If you are watching your weight, daily weigh-ins on the bathroom scale may do more harm than good. Those numbers you see are hardly exact for a variety of reasons:

Normal fluctuations

Weight can fluctuate 2-4 pounds during the day for a variety of reasons that do not constitute weight gain. Generally, we weigh the least in the morning and the most at night due to temporary factors, such as water retention and food in the digestive tract.

Muscle weight

Exercise, especially weight training and resistance workouts that develop lean muscle, can easily push up the numbers on the scale. Don’t fret. This is due to changes in your overall body composition, as you add dense muscle mass and reduce your body fat percentage.

Post-workout swelling

Here’s another reason why working out can tip the scale upwards. Especially after weight training, the temporary swelling that occurs as muscle fibers are being rebuilt can show up as weight gain.

Water retention

Take fluids you drink into account when you weigh yourself. Two 8-ounce glasses of water can add a pound, and many foods such as soups and salads are full of water. Feeling overheated and drinking alcohol can skew numbers, too as the body retains fluid to ward off dehydration.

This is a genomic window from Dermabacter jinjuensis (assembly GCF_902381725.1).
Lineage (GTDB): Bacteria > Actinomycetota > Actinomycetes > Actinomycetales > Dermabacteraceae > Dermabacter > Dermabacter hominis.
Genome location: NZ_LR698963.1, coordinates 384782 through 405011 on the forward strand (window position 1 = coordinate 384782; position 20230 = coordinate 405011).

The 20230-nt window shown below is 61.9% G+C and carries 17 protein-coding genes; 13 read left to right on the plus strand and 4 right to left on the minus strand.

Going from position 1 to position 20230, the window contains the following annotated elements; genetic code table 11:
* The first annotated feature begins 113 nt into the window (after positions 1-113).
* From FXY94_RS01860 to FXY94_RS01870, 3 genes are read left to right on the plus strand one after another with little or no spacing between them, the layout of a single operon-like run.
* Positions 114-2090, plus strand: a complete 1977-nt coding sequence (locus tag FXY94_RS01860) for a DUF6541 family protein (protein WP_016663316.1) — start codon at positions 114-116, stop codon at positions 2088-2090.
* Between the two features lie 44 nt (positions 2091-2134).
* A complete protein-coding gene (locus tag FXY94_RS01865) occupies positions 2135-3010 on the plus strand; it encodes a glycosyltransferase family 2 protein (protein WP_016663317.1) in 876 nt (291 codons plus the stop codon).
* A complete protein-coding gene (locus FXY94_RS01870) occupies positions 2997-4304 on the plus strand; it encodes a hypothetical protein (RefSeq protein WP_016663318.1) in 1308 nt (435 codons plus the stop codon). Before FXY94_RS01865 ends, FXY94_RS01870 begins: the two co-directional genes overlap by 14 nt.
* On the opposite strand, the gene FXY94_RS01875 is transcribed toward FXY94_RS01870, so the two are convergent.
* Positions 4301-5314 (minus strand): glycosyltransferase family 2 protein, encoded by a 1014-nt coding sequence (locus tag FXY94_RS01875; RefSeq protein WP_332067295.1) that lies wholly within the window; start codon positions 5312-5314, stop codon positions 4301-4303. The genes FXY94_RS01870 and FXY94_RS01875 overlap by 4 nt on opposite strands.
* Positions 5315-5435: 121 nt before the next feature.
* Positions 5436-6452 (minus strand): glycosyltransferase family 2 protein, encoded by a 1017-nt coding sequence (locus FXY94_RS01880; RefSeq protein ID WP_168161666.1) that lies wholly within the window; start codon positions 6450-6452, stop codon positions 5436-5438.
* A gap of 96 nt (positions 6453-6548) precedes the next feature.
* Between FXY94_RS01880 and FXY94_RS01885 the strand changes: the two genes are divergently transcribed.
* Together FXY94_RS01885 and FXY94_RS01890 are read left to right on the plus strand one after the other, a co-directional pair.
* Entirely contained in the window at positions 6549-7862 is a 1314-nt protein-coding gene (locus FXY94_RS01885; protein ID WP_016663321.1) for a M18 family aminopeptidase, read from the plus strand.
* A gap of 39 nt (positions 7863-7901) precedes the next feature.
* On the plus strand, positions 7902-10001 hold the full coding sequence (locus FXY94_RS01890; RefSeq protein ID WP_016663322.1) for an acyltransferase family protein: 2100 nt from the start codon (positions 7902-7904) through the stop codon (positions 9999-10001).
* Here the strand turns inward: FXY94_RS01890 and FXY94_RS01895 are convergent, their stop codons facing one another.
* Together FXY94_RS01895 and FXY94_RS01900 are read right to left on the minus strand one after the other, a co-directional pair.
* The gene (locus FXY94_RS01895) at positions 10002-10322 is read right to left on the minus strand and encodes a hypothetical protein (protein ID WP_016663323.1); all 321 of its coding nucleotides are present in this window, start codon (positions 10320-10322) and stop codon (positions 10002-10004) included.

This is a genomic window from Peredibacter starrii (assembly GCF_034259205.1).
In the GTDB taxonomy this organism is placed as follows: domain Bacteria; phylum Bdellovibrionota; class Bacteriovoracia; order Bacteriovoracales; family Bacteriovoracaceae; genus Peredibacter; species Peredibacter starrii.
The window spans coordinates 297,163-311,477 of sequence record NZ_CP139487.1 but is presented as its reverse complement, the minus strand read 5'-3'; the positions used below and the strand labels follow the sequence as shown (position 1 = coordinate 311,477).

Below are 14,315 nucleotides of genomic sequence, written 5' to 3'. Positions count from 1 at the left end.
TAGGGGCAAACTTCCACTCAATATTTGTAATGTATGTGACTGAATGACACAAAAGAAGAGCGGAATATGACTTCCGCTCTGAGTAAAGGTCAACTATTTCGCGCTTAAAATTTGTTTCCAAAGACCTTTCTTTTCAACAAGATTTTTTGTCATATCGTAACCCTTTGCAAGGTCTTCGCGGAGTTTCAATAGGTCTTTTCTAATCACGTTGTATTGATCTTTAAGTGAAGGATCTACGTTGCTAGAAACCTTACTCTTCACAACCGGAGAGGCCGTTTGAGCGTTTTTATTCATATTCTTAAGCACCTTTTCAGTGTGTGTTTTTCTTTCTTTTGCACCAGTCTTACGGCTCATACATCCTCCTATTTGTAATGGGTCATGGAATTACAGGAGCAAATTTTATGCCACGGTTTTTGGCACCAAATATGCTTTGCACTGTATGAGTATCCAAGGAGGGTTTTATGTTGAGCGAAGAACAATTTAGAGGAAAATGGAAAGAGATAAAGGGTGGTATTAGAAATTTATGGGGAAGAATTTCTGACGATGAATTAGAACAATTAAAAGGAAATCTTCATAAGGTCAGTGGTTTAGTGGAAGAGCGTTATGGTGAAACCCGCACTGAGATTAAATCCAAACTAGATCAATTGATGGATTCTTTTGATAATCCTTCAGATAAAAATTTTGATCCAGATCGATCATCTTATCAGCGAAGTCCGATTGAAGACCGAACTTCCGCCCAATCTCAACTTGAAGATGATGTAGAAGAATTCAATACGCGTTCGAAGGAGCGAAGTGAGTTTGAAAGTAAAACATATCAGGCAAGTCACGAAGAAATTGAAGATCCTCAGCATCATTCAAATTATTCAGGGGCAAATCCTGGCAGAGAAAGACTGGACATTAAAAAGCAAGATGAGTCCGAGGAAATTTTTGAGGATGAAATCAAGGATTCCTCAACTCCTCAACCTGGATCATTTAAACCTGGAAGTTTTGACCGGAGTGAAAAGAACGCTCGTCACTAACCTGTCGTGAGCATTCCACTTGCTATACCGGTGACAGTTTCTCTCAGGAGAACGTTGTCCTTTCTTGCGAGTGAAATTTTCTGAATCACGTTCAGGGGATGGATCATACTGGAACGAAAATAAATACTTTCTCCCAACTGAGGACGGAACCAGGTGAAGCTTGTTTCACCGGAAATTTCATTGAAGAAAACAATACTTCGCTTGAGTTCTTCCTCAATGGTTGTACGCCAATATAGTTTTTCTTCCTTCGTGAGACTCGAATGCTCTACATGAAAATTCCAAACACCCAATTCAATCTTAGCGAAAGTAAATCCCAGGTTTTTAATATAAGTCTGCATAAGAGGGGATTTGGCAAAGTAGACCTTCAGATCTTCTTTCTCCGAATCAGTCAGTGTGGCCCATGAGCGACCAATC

Digestive problems such as constipation can cause bloating and weight gain due to poor absorption of food. Factors such as dehydration, medication, and eating a diet deficient in fiber, can also slow down your digestive tract and read as extra weight on the scale.

Hormonal changes

For women, that “time of the month” can easily affect what’s on the scale. Weight gain generally appears five days before a period and subsides once it begins. Progesterone is the likely culprit because as hormone levels drop cells retain extra water. Hence, pre-period water weight can vary anywhere from half of a pound upwards to ten-pounds.

To make the best use the scale, weigh yourself once a week and aim to do it on the same day, at the same time, using the same scale while wearing the same amount of clothing. Don’t be numbers obsessed – rather, use the scale to gauge how well your weight-loss strategy is working. Keep in mind that healthy weight loss is about 1-2 pounds per week, and busting a plateau (or reversing weight gain) may be as simple as tweaking your diet and exercise routine.

For delicious high fiber meal plans, recipes and tips on healthy eating, drinking and losing weight, check out my latest book, The Miracle Carb Diet: Make Calories and Fat Disappear – with Fiber!

Tanya Zuckerbrot MS, RD, is a registered dietitian in New York City and the author of two bestselling diet books:  The Miracle Carb Diet: Make Calories and Fat Disappear – with fiber and The F-Factor Diet. Subscribe to Tanya’s free weekly newsletter and follow her on Facebook, Twitter, Instagram, Pinterest, and LinkedIn